Andy Sullivan is a general-assignment reporter for Reuters and just wrote “DNA Tests Don’t Always Help Uncover Family.” The article discusses his recent experience with genetic genealogy, including a Y-DNA and mtDNA test from DNA Ancestry.
Although the article is a little light on the genetic genealogy and incorporates a discussion of an online genealogy database, it is always interesting to read an article by someone who has just been tested. As I was reading the article, the following paragraph jumped out of the page and slapped me in the face:
“These tests promise to reveal long-lost relatives, uncover roots obscured by slavery, or simply allow those curious about where they came from to skip all that tedious digging.”
Ouch. At its best, genetic genealogy can do the first of those two things, if the person has or is willing to do their homework (i.e. traditional genealogical research). Genetic genealogy will rarely allow an individual to skip the wonderful pasttime that is genealogy (or “tedious digging”, as Mr. Sullivan calls it). Am I the only one who loves the “tedious digging”?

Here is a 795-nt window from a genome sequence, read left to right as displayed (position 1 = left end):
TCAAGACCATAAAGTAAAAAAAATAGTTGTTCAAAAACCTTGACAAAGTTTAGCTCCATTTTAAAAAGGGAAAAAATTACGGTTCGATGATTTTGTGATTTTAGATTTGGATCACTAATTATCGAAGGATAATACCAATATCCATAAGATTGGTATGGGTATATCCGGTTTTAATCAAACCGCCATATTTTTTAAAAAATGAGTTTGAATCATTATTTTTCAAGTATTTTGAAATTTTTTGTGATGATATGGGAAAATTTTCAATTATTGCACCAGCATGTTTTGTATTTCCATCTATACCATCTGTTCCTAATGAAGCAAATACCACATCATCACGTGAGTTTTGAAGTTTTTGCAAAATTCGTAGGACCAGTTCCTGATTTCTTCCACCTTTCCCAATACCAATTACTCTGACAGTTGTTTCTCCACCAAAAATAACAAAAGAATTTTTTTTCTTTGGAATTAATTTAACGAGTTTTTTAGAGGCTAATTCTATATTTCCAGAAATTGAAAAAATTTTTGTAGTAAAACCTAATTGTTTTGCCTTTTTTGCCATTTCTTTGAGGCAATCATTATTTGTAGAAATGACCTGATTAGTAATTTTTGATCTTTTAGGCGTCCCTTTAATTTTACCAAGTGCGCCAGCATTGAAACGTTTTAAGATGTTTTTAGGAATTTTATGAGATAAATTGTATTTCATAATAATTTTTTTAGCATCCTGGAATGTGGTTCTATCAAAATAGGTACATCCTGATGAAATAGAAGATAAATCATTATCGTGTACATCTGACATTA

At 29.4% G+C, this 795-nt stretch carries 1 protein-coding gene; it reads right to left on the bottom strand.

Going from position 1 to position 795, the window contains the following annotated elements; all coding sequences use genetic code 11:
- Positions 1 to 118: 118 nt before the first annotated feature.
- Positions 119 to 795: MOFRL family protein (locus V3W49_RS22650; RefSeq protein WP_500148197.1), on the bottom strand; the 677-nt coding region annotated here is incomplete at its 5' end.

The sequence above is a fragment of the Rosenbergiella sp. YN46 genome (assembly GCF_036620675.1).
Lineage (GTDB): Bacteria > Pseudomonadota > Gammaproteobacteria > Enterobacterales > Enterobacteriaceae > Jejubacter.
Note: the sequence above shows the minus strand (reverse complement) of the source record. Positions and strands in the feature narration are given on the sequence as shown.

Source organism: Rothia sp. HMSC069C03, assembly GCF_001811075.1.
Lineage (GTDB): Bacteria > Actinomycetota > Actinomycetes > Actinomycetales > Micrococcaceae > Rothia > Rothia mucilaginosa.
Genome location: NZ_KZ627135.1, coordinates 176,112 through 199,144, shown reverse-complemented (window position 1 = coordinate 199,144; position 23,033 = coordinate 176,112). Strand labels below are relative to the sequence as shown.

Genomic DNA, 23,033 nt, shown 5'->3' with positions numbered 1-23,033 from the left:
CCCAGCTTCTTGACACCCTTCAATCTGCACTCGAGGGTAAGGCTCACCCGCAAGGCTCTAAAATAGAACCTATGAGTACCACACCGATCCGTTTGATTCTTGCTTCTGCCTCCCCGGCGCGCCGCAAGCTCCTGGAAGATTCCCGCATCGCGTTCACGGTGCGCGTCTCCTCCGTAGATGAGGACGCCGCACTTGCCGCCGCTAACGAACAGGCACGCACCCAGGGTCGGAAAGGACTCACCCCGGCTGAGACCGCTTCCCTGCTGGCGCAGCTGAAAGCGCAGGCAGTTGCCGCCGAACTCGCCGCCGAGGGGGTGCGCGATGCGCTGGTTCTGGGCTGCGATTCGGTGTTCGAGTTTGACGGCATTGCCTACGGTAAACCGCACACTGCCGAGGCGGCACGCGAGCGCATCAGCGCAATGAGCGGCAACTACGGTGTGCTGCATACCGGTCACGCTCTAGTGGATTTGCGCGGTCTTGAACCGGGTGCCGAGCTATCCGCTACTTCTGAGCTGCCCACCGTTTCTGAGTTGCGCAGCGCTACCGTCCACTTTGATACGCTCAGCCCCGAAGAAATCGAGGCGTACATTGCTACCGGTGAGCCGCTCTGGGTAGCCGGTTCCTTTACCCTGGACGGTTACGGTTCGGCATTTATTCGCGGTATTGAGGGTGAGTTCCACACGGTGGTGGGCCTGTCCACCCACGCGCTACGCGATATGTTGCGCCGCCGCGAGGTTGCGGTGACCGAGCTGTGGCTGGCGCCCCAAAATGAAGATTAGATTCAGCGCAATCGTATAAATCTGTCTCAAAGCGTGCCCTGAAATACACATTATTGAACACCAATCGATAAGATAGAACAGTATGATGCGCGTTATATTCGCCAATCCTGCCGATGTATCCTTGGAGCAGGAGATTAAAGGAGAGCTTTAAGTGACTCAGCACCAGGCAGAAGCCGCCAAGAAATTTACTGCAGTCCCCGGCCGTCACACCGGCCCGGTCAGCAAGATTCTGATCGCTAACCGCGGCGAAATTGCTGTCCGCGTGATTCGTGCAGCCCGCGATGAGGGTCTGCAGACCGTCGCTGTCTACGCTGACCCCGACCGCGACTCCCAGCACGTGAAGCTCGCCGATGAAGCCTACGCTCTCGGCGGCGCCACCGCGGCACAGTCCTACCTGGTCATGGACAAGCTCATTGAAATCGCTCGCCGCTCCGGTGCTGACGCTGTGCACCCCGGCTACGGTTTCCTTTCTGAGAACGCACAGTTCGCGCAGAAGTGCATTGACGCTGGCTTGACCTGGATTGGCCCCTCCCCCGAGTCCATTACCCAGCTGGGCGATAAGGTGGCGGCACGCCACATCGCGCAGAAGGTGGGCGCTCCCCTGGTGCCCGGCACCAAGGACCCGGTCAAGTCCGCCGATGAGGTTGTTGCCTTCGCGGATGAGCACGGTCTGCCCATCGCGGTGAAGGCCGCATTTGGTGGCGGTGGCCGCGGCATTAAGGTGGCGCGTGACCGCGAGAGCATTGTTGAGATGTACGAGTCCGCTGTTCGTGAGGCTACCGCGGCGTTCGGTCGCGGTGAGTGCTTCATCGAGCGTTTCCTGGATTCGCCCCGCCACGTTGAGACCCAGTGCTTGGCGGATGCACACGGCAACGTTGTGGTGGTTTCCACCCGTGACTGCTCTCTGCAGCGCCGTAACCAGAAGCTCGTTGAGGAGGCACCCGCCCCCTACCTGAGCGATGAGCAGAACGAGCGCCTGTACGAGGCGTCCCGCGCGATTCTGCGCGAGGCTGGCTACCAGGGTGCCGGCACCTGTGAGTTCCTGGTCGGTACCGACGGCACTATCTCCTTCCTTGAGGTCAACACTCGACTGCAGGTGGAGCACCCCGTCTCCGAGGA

Almost every proponent of genetic genealogy attempts to emphasize the fact that testing does NOT promise anything other than sequencing data, perhaps a haplogroup assignment, and some controversial ancestral percentages from autosomal testing. The rest comes from the hard work of research such as comparing results to known or potential relatives, entering the information into DNA databases, and good old-fashioned detective work.
On the other hand, the next paragraph is absolutely true, and one that is not stated enough:
“But as I found out, the results can be underwhelming.”
Tested individuals often find that the results are not as exciting as expected. Of course, that might be due to statements they read that are similar to the ‘promise paragraph’ above.